Firms have frequently sought fees for pro bono cases. But the difference now is that large firm billing rates have skyrocketed. As such, the amounts sought in pro bono matters today are much greater than they were in the past. Moreover, with so many more young lawyers desperate for hands-on experience, my own guess is that many pro bono cases are now more heavily staffed by less experienced attorneys, who run up more hours.
I don't have a problem with firms that handle cases pro bono and recover fees that are then donated to a pro bono organization. Since the firms aren't obtaining a financial benefit, then their work is still fairly characterized as pro bono.
At the same time, even if firms perform work pro bono, that shouldn't give them carte blanche for an exhorbitant fee request. Courts need to closely scrutinize the bills submitted by firms for pro bono work -- particularly because the client isn't paying the bill. In ordinary situations where a client pays a lawyer, the client's budget limits the size of the bill. When clients pay, firms can't overstaff or pursue every single deposition or defense because the clients won't always authorize those expenditures. By contrast, where a firm uses a pro bono matter as training and the client doesn't pay, a bill can easily get out of hand and well exceed what a reasonable client would have paid for the same service. In awarding fees for pro bono work, the court needs to keep in mind what a reasonable client would have paid for comparable service, and not what a large firm, working on a "sky's the limit" budget ultimately asks for in its fee petition.Sphere: Related Content
The Last of the LegalTech Blog Posts
I'm no Luddite. Some have even suggested that I've hot glued my Blackberry to my hand. Still, I'd be stretching it more than a bit if I called myself a techie. It's my general belief that people should connect more with one another and less with their gadgets. Nonetheless, yesterday, I found myself happily taking in the sights and sounds of LegalTech New York. Although there was a free breakfast offer, I was actually drawn there to share the company of fellow law.com bloggers, including Carolyn Elefant, Rees Morrison, Robert Ambrogi, Monica Bay.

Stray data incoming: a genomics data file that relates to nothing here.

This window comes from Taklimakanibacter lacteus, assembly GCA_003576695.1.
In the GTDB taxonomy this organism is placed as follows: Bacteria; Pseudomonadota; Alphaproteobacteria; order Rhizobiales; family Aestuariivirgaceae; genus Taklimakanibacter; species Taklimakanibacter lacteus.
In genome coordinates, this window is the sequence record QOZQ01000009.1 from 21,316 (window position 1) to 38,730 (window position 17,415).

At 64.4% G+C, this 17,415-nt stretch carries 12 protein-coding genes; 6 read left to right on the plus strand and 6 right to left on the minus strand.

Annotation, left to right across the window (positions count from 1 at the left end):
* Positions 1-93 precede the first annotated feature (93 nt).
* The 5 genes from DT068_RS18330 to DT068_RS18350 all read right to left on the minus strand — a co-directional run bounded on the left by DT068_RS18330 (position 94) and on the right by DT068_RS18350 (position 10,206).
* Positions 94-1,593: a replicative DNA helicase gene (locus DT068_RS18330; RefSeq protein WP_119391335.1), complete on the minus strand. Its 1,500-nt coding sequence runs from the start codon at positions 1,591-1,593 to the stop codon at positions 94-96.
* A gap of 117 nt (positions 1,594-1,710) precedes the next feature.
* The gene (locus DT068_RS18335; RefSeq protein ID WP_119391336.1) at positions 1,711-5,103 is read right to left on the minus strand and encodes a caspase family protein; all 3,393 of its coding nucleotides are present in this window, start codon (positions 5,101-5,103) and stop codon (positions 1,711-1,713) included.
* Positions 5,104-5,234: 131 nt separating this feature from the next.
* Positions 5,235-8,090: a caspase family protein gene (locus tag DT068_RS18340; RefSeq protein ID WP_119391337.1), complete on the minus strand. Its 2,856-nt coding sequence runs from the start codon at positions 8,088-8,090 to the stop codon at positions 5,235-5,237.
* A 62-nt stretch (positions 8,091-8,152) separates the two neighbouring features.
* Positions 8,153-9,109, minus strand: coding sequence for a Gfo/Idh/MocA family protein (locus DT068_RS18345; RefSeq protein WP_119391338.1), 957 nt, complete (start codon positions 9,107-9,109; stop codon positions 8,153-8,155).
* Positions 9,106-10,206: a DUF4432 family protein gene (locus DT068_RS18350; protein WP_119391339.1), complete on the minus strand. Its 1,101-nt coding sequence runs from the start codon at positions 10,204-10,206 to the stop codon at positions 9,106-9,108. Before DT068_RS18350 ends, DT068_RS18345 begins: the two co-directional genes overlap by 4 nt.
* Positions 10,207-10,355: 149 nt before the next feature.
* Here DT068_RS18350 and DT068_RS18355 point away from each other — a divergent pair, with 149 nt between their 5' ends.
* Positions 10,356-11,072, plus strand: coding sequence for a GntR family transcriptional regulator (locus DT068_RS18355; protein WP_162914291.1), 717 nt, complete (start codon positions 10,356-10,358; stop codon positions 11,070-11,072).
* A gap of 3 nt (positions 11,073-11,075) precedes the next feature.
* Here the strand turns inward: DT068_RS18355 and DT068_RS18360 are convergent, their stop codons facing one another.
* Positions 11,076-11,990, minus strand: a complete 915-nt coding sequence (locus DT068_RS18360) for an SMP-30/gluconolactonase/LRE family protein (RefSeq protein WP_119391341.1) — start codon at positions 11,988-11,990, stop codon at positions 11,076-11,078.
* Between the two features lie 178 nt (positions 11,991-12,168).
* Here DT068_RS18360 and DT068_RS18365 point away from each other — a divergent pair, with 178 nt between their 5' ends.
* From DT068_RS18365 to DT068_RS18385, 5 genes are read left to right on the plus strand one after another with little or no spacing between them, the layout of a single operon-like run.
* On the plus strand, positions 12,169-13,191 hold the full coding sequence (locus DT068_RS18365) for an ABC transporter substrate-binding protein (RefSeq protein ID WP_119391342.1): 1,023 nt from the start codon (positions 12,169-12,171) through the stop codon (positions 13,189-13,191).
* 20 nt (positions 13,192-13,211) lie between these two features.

Visit the rest of Herz's posts to learn about some of the other highlights of the exhibit hall.
In the meantime, at the EDD Blog Online, Jeff Fehrman links to this story on one of the Tech Show e-discovery panels. One panelist, Andrew Drake, senior counsel for discovery management at Nationwide, expressed disbelief that many in-house counsel did not yet realize that content stored in e-mail constitutes a record that must be preserved for, or produced in e-discovery. Another panelist, Thomas Lidbury, a partner at Mayer Brown, found that most companies could not figure out how to deal with legal holds on documents, so they wind up retaining backup tapes longer than necessary. The verdict: Most companies remain either clueless about, or resistant to implementation of an e-discovery compliant document preservation system.
Please let us know whether you enjoyed our live blogging of LegalTech and if you'd be interested in more live content in the future.Sphere: Related Content
LTNY 2008: Google Goes to LegalTech, and LegalTech Goes Global
Thursday afternoon marks the end of LegalTech New York 2008, and also of Legal Blog Watch's special coverage of the show. We'll be back to our regularly-scheduled programming Friday, but there's one more LegalTech blogger we need to highlight before we go. Law Department Management's Rees Morrison has been covering the events at the Hilton, and picked up on a few interesting (non-swag related) sights on the show floor.